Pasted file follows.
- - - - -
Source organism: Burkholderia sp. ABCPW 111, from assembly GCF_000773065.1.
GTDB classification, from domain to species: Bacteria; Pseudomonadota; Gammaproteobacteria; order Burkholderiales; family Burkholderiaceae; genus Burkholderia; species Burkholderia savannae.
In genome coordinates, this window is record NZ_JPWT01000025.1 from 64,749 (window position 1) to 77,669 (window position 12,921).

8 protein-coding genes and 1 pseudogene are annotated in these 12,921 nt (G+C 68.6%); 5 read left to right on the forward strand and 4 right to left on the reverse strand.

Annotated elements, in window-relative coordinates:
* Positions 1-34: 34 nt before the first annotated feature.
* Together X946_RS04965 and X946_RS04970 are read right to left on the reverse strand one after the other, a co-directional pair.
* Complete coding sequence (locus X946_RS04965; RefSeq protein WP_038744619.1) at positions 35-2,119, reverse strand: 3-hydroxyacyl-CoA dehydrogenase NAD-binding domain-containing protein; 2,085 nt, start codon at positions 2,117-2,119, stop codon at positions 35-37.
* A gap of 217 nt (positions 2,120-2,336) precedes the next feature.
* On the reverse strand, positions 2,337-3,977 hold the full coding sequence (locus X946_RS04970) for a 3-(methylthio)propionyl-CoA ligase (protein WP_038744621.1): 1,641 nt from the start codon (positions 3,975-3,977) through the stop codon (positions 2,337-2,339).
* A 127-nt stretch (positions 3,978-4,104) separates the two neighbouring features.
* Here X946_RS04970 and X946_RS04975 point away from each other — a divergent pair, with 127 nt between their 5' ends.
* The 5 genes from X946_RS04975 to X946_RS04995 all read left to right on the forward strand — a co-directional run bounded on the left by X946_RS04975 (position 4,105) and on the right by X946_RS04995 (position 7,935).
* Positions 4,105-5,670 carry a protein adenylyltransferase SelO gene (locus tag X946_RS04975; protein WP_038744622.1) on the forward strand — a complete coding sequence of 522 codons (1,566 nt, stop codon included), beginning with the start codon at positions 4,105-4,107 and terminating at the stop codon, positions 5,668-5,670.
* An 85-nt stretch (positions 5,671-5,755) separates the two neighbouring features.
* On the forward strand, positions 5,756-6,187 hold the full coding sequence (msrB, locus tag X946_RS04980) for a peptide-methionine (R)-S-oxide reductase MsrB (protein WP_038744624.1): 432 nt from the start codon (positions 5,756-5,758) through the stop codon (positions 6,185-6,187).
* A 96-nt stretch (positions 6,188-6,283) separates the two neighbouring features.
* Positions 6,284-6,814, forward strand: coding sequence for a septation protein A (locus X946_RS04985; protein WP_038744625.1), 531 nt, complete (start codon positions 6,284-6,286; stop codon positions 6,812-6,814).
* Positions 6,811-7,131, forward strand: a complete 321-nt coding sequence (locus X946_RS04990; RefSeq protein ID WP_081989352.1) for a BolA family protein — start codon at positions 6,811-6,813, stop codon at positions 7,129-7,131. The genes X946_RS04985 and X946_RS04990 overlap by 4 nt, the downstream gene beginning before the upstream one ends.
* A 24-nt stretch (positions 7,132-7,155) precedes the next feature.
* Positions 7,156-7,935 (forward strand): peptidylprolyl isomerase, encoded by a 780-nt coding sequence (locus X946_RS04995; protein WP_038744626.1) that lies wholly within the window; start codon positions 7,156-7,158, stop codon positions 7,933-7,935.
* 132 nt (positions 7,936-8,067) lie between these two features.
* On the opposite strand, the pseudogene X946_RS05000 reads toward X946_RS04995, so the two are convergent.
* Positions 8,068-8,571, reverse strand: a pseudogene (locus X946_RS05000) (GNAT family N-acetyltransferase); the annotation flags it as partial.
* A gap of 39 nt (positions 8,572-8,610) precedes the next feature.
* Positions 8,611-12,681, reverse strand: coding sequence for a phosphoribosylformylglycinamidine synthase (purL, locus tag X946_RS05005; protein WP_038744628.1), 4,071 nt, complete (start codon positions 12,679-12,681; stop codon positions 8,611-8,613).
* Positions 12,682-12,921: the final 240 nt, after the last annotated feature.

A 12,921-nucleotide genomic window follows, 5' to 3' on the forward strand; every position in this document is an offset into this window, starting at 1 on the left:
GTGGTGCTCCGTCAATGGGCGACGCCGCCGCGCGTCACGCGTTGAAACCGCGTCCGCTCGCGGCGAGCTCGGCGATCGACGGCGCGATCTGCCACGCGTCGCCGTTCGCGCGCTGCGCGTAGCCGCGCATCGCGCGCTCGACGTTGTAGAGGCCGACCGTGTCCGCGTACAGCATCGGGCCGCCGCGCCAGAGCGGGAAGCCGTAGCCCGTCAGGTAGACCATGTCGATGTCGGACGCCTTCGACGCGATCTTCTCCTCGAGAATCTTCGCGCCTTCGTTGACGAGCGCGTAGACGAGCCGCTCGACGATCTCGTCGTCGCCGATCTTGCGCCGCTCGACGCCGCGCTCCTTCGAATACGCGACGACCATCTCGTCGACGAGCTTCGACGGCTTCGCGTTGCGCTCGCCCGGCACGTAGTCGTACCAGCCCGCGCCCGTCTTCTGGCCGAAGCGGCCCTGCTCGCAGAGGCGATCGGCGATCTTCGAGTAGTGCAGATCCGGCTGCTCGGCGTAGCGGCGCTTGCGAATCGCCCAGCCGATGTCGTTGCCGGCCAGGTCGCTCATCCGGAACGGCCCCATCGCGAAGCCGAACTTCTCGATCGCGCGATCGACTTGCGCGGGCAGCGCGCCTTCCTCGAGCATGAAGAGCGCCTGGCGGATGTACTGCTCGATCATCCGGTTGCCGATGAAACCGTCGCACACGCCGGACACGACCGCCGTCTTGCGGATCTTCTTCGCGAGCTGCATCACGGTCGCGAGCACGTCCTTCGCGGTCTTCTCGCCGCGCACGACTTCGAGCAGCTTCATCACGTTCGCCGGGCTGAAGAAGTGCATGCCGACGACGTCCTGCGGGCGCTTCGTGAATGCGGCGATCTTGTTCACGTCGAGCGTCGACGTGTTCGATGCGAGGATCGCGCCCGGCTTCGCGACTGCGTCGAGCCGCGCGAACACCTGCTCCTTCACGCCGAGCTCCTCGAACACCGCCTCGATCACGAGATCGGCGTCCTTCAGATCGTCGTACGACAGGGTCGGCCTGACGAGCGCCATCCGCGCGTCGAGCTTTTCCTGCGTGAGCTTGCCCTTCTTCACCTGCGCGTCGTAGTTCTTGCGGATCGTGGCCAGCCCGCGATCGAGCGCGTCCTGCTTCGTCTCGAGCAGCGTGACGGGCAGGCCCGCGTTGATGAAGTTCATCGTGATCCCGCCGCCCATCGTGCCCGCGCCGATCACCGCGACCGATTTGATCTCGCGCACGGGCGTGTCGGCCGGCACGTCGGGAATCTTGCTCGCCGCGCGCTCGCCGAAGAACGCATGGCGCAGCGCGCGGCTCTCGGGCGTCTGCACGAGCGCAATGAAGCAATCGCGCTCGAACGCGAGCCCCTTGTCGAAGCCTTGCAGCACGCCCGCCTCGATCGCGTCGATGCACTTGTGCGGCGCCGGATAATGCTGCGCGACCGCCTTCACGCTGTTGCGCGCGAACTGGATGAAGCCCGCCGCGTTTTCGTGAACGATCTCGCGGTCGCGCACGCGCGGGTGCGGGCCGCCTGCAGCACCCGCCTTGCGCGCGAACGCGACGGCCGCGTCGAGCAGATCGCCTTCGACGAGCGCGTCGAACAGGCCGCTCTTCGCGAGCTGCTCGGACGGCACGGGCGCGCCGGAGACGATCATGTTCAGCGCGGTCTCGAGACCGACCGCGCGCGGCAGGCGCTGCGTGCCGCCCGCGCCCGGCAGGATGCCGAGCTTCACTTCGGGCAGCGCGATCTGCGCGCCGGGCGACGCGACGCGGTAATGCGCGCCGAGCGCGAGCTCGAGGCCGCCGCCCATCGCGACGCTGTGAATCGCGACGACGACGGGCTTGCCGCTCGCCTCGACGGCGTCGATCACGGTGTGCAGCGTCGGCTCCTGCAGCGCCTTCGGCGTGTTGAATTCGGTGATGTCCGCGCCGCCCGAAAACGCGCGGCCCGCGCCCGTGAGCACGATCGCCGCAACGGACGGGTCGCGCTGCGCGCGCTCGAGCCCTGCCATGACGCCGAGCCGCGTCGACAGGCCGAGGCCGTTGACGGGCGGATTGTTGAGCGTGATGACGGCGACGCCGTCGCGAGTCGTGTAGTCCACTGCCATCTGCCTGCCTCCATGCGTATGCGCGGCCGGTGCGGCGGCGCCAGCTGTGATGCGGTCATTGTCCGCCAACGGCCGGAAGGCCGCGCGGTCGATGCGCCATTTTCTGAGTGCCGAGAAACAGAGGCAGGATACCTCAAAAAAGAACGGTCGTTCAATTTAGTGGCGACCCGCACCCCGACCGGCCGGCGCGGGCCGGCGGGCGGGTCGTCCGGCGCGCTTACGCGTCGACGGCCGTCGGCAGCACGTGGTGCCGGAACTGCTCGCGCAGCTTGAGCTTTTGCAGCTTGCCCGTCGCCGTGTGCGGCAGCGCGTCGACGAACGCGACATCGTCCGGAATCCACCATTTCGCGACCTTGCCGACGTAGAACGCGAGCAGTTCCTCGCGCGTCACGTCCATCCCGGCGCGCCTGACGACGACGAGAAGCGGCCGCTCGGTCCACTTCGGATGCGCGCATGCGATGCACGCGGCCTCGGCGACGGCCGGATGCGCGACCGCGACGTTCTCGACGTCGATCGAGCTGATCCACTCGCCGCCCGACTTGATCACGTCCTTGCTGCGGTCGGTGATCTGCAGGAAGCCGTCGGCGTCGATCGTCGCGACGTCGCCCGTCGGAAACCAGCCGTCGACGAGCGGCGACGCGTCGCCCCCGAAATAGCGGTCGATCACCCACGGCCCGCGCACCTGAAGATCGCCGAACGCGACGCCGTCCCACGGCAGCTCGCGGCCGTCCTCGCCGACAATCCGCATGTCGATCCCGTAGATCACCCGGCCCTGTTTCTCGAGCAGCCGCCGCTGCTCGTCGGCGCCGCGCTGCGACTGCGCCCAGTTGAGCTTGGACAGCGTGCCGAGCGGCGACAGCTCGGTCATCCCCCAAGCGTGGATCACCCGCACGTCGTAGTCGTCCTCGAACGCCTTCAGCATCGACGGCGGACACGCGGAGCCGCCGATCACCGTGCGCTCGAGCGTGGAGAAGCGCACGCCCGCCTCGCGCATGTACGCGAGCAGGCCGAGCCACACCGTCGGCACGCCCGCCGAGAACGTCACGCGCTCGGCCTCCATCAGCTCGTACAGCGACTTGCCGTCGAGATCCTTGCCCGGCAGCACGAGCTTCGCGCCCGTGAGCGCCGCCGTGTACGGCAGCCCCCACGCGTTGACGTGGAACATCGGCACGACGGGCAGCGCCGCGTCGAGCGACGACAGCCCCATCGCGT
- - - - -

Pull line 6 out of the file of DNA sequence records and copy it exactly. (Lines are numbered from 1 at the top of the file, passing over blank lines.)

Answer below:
* Positions 1-34: 34 nt before the first annotated feature.